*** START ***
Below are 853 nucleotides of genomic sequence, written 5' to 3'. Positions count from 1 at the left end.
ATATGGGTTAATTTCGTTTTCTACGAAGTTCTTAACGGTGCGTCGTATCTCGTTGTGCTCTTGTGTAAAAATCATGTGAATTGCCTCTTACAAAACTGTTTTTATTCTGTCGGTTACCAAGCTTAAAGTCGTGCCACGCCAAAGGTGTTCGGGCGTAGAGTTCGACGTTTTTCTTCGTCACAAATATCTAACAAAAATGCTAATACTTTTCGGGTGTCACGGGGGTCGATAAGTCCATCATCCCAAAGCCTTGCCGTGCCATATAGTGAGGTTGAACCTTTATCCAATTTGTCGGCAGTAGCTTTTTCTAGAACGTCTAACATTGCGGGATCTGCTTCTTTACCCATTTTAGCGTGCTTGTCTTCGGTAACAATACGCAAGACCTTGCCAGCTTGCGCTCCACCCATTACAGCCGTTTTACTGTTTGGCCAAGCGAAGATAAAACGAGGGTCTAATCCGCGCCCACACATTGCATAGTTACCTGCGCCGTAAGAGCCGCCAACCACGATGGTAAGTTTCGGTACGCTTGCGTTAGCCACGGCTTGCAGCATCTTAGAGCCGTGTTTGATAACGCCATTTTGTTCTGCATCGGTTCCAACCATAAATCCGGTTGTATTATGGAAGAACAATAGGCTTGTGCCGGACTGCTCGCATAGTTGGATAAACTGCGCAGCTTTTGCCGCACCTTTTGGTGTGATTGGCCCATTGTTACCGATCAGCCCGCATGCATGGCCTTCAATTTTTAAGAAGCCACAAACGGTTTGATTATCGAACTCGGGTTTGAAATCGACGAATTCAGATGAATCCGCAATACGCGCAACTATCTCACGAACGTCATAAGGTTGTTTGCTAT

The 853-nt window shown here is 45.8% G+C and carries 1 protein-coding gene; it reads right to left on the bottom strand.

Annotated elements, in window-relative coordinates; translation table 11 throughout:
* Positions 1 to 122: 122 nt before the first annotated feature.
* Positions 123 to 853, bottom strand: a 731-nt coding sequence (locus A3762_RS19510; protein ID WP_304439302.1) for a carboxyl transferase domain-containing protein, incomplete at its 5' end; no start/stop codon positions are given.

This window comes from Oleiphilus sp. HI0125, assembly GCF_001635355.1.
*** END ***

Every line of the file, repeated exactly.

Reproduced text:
Below are 853 nucleotides of genomic sequence, written 5' to 3'. Positions count from 1 at the left end.
ATATGGGTTAATTTCGTTTTCTACGAAGTTCTTAACGGTGCGTCGTATCTCGTTGTGCTCTTGTGTAAAAATCATGTGAATTGCCTCTTACAAAACTGTTTTTATTCTGTCGGTTACCAAGCTTAAAGTCGTGCCACGCCAAAGGTGTTCGGGCGTAGAGTTCGACGTTTTTCTTCGTCACAAATATCTAACAAAAATGCTAATACTTTTCGGGTGTCACGGGGGTCGATAAGTCCATCATCCCAAAGCCTTGCCGTGCCATATAGTGAGGTTGAACCTTTATCCAATTTGTCGGCAGTAGCTTTTTCTAGAACGTCTAACATTGCGGGATCTGCTTCTTTACCCATTTTAGCGTGCTTGTCTTCGGTAACAATACGCAAGACCTTGCCAGCTTGCGCTCCACCCATTACAGCCGTTTTACTGTTTGGCCAAGCGAAGATAAAACGAGGGTCTAATCCGCGCCCACACATTGCATAGTTACCTGCGCCGTAAGAGCCGCCAACCACGATGGTAAGTTTCGGTACGCTTGCGTTAGCCACGGCTTGCAGCATCTTAGAGCCGTGTTTGATAACGCCATTTTGTTCTGCATCGGTTCCAACCATAAATCCGGTTGTATTATGGAAGAACAATAGGCTTGTGCCGGACTGCTCGCATAGTTGGATAAACTGCGCAGCTTTTGCCGCACCTTTTGGTGTGATTGGCCCATTGTTACCGATCAGCCCGCATGCATGGCCTTCAATTTTTAAGAAGCCACAAACGGTTTGATTATCGAACTCGGGTTTGAAATCGACGAATTCAGATGAATCCGCAATACGCGCAACTATCTCACGAACGTCATAAGGTTGTTTGCTAT

The 853-nt window shown here is 45.8% G+C and carries 1 protein-coding gene; it reads right to left on the bottom strand.

Annotated elements, in window-relative coordinates; translation table 11 throughout:
* Positions 1 to 122: 122 nt before the first annotated feature.
* Positions 123 to 853, bottom strand: a 731-nt coding sequence (locus A3762_RS19510; protein ID WP_304439302.1) for a carboxyl transferase domain-containing protein, incomplete at its 5' end; no start/stop codon positions are given.

This window comes from Oleiphilus sp. HI0125, assembly GCF_001635355.1.